What people truly need
As I book the tickets, species that have only recently been discovered in Australia are now on the brink of extinction because of the climate crisis fuelled bush fires. Extinctions happen, yes; they are part of life. But not at this rate. If we can do with one thing at the moment, it’s eco-visionaries.
‘Eco-Visionaries’, not only reflects a planet undergoing profound change but proposes ways to adapt without succumbing to apathy or inertia, according to Sam Solnick’s November 2019 article about the exhibition in the RA Magazine. Most of us know (and accept) that there is a massive problem and something needs to be done. Nevertheless, almost no-one, especially governments, have so far acted in a way that is proportionate to the problem. Apathy/inertia is the theme of the climate crisis. So the big question is: Does the exhibition hold up to its own standard?
The short answer is: No. With some exceptions, the story of the exhibition is one we have heard many times. Act One: What we (humans, mainly of the western kind, mainly those born since the industrial revolution) have done to support our ever more comfortable lifestyles has ruined the planet, perhaps beyond rescue. The room is dark while we walk through this part of the story, to the background of living fossil fish and a globe eerily rotating in a soupy blue substance. Act Two: The lights come on; the surroundings are clean, minimalist. Here are some solutions. But this section on how humans can and must adapt to the new climate is somewhere between ridiculous (two bright green extended nostrils that filter the air for nutrients in a food-deprived world) and dystopian. The prospect that we will see some extinct species only as digital 3D models is frightening, not least because each time we look at them we will be using more resources, driving others to extinction in the course of it. What’s the point?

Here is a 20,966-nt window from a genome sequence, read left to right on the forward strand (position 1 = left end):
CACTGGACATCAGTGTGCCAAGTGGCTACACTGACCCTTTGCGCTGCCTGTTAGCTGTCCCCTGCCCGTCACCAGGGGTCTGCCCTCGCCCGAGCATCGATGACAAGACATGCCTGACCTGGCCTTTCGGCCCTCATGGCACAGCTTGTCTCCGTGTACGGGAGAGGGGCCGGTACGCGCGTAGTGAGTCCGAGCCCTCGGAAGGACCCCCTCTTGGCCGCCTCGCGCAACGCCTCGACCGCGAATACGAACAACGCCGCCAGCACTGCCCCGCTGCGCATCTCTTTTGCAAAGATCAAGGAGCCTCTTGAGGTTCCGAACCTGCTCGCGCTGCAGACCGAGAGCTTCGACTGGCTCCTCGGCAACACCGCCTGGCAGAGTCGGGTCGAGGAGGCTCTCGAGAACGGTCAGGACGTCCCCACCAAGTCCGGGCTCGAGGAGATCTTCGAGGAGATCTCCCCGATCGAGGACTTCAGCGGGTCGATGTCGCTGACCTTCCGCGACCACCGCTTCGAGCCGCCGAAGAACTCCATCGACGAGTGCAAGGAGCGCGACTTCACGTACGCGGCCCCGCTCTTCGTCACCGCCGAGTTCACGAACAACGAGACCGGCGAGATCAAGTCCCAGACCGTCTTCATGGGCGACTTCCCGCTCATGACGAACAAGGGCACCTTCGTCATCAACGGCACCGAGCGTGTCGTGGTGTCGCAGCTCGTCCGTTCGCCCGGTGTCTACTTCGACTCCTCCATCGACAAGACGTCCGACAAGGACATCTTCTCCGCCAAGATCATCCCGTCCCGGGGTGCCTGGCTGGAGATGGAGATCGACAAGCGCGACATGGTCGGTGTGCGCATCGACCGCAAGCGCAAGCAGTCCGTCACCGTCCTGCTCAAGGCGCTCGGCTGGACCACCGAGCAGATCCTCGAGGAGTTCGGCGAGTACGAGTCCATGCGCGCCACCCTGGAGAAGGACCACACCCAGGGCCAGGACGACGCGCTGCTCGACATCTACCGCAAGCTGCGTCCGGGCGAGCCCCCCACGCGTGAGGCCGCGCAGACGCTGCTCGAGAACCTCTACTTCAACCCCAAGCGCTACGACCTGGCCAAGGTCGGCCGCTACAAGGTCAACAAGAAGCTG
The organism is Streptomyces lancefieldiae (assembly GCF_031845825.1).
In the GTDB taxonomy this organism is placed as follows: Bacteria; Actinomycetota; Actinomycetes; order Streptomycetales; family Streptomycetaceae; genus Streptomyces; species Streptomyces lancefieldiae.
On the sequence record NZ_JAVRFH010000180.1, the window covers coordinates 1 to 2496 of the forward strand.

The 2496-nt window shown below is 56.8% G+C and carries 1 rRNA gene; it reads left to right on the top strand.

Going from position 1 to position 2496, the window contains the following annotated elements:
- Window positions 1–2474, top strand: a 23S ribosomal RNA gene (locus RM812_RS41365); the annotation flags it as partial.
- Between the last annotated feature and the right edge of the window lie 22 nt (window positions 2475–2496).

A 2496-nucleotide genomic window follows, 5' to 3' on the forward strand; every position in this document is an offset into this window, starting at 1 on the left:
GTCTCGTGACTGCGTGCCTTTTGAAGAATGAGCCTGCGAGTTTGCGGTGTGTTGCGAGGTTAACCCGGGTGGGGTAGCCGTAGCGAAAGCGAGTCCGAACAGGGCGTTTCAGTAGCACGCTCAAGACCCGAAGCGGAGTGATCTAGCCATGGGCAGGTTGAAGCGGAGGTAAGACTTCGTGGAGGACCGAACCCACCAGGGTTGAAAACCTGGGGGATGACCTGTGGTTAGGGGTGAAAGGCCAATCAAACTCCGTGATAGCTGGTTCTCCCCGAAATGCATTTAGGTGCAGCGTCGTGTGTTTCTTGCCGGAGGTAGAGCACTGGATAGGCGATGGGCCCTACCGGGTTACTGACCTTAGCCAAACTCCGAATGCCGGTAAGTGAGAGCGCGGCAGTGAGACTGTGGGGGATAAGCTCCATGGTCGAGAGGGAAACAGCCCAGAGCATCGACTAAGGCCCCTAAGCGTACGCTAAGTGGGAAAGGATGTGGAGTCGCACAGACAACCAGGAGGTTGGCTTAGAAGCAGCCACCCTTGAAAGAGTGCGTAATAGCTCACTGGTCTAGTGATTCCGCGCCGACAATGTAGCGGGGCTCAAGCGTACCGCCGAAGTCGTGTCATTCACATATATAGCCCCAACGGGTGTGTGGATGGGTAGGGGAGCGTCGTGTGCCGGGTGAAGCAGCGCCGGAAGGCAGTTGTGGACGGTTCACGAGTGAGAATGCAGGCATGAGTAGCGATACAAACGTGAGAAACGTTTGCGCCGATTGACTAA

If we knew what would get people out of their apathy we’d be halfway there. Here is one idea: We could think about what people truly and universally need and write stories that make them come true. For instance, when we give up long distance travel and social media as flights and massive server hubs are recognised as unsustainable, we may gain closer connections in local communities. We may gain relatedness. As we recognise that consumerism is not sustainable and we have to mend and create from what would previously have been termed waste, we may gain competence. The closest the exhibition comes to an inspirational vision that we can all take part in is when the Chthulucene, coined by Donna Harraway, is mentioned in passing in Ana Vaz and Tristan Bera’s cinematographic installation. By humbly accepting that we are all closely and complexly interconnected, we may – counter-intuitively – find the autonomy to act. But then the film is over.
‘Eco-visionaries’ is an exhibition well worth seeing if only for the jellyfish experience ‘win >< win’ by Rimini Protokoll. But it neither deserves the title visionary, nor should you expect to leave it uplifted, ready to ditch your lithium battery fuelled mobile phone and take on the climate crisis. But then, a bit of climate grief is fine, too.
- Reviewed by Sabine Topf, University College London
- Eco-visionaries runs at the Royal Academy of Arts until 23 February.
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